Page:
Byrne’s view of America is imbued with warmth and charm, aided by a collection of wonderful performances and musical numbers which range from the energetic club lipsync Wild Wild Life to the wistful Dream Operator sung by Annie McEnroe to accompany an increasingly outlandish local fashion show; to Puzzlin’ Evidence, a rousing Gospel anthem to political paranoia performed in a church; to Tito Larriva’s club rendition of Radio Head; to my favourite moment in the movie, “Pops” Staples’ ritual invocation through dance and song of the power of Papa Legba to bring happiness to Louis.
The clearest influence of Nashville is apparent in the culmination of the various threads in the talent show, where Louis’ anthemic People Like Us echoes Barbara Harris’ It Don’t Worry Me; both songs reflect an inward-turning tendency which rejects larger, more difficult social issues in favour of a sense of personal comfort, a valorization of the individual over the political. Louis’ plea for personal happiness (“We don’t want freedom, we don’t want justice, we just want someone to love”) is, thanks to the invocation of Papa Legba, rewarded when Miss Rollings sees his performance on TV and is moved to get out of bed to answer his call for love.
Although it gives the film a satisfying emotional conclusion, this rather sweet expression of the American myth of individualism makes me slightly uncomfortable. Though less strident than the ending of Nashville (there’s no traumatic act of violence to tie the threads together), it still reflects a willful turning away from the messy complications of the world we actually live in in favour of the small comforts of a personal life insulated from larger conflicts.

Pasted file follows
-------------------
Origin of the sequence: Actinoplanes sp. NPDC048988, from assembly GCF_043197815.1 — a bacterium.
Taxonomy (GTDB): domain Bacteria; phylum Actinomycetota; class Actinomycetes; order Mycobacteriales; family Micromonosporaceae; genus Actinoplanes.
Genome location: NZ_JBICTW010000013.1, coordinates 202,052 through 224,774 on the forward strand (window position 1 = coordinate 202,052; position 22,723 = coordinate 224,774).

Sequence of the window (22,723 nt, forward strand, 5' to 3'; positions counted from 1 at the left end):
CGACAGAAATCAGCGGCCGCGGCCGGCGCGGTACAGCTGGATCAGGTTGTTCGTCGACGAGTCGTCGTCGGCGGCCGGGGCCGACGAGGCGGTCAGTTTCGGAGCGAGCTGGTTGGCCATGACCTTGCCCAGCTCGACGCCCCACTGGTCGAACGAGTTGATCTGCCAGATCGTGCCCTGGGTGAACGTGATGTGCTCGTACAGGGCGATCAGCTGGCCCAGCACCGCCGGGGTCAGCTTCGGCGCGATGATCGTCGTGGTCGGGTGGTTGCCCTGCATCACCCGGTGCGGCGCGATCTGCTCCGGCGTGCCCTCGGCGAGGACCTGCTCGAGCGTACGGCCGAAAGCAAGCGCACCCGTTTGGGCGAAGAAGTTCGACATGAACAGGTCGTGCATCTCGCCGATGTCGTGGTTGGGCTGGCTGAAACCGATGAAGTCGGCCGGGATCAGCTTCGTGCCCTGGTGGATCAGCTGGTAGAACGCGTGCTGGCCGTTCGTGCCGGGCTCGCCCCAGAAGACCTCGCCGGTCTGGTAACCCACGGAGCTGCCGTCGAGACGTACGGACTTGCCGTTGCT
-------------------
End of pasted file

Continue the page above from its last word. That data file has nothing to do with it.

True Stories is steeped in charm and humour and good-natured generosity, and as a veritable catalogue of Byrne’s eclectic musical interests it informs much of his subsequent, post-Talking Heads work.
Criterion’s Blu-ray uses a 4K restoration as the basis of a beautiful image; colours are rich and contrast is strong. The 5.1 soundtrack brings out all the nuances of Byrne’s score and the varied vocals provided by the actors themselves. The complete score is included on a separate CD which comes with the Blu-ray.
There are several supplements which focus on the film’s production and Byrne’s creative work, including an archival behind-the-scenes documentary, Real Life (1986, 31:29) by Pamela Yates and Newton Thomas Sigel. This plus seven deleted scenes (14:18) and a very brief intro from Byrne (:23) are all from lo-res video sources.
No Time to Look Back (11:46) is a new piece by Bill and Turner Ross revisiting the film’s locations, and there’s a brief documentary about designer Tibor Kalman (11:49) who created the film’s titles and closing credits, as well as many Talking Heads album covers.
The most substantial extra is a new documentary created by Criterion about the making of the film (1:03:48), in which many of the people involved in the production look back at the collaborative creative process presided over by Byrne.
There’s also a (lo-res) trailer (2:28) and a more substantial than usual insert booklet in the form of a tabloid newspaper, which includes essays by critic Rebecca Bengal, journalist Joe Nick Patoski, and Byrne himself, plus a 1986 article by Spalding Gray and a selection of Weekly World News articles which were the source of some of the film’s storylines.